This annual report describes FHFA's accomplishments, as well as challenges, the agency faced in meeting the strategic goals and objectives during the past fiscal year.
Read about the agency’s 2020 examinations of Fannie Mac, Freddie Mac and the Home Loan Bank System.
Submit comments and provide input on FHFA Rules Open for Comment by clicking on Rulemaking and Federal Register.
Implement critical reforms that will produce a stronger and more resilient housing finance system.
FOSTER competitive, liquid, efficient, and resilient (CLEAR) national housing finance markets that support sustainable homeownership and affordable rental housing; OPERATE in a safe and sound manner appropriate for entities in conservatorship; and PREPARE for eventual exits from the conservatorships.
2019 Conservatorships Strategic Plan
FHFA experts provide reliable data, including all states, about activity in the U.S. mortgage market through its House Price Index, Refinance Report, Foreclosure Prevention Report, and Performance Report.
FHFA economists and policy experts provide reliable research and policy analysis about critical topics impacting the nation’s housing finance sector. Meet the experts...
Scott Smith, Associate Director, Capital PolicyDebra Fuller, Principal Financial Engineer/EconomistAlex Bogin, EconomistNataliya Polkovnichenko, EconomistJesse Weiher, Senior Economist
This paper tests the robustness of key elements of the Smith and Weiher (2012) countercyclical capital regime. Such tests are now possible given that the recent house price cycle is nearing its end. The recent house price cycle allows for rigorous out-of-sample testing because it encompassed state-level house price cycles of significantly greater magnitude than those observable by Smith and Weiher during the design period of their stress test. The tests of robustness presented herein support the conclusion that the Smith and Weiher countercyclical capital regime should produce capital requirements sufficient to ensure an entity would remain solvent during severe house price cycles. This conclusion is strongly supported by a back-test of the countercyclical framework using Fannie Mae’s historical book of business. If the countercyclical capital requirement had been in place during the run-up to the recent house price bubble, Fannie Mae would have been sufficiently capitalized to withstand losses it sustained in the subsequent housing crisis. This result is particularly noteworthy given that key components of the Smith and Weiher stress test were designed based upon pre-2002 data. Individual examinations of the trend line, trough, and time path components of the Smith and Weiher countercyclical capital regime all indicate that the underlying methodology is stable and robust. We also find that the countercyclical-related patterns in capital requirements will not vary when the stress test is applied to different credit models, but the level of capital required may vary appreciably. This suggests that over-reliance on any one credit model may not be prudent.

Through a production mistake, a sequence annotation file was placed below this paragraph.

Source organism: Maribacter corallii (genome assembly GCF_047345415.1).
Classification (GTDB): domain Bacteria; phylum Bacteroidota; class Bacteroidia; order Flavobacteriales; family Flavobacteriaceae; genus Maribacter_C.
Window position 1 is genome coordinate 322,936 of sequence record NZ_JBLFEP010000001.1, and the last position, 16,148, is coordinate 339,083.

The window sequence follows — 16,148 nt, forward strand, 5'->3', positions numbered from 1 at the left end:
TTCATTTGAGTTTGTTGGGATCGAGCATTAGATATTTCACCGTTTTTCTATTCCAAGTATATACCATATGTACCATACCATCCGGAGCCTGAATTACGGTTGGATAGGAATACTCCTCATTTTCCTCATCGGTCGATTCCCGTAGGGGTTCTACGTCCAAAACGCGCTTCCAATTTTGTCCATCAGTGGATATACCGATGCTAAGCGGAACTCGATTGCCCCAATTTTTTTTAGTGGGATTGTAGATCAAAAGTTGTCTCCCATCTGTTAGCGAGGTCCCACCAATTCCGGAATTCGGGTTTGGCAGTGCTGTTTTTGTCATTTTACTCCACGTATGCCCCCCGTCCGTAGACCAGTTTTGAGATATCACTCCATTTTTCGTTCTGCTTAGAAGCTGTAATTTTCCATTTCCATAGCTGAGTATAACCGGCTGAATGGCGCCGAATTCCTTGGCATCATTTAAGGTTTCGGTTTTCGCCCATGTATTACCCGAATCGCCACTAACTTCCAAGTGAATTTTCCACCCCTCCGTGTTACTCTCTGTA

A revised version of this paper has been accepted for publication by the Journal of Economics and Business and can be accessed at http://www.sciencedirect.com/science/article/pii/S014861951500065X.
© 2021 Federal Housing Finance Agency